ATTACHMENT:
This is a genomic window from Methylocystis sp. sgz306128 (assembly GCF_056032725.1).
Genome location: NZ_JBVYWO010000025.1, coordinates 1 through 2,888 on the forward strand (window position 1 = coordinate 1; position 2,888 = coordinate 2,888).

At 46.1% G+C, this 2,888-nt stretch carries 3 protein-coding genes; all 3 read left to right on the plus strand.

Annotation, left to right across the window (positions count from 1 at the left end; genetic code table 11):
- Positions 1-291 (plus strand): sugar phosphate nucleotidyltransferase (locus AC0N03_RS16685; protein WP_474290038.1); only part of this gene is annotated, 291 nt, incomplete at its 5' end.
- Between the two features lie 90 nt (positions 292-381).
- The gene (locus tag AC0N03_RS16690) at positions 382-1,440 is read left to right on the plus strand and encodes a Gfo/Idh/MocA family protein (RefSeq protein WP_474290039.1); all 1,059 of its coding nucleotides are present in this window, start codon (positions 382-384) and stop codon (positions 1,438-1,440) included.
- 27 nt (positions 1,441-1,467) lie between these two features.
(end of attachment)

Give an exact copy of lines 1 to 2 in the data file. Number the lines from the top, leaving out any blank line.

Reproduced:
This is a genomic window from Methylocystis sp. sgz306128 (assembly GCF_056032725.1).
Genome location: NZ_JBVYWO010000025.1, coordinates 1 through 2,888 on the forward strand (window position 1 = coordinate 1; position 2,888 = coordinate 2,888).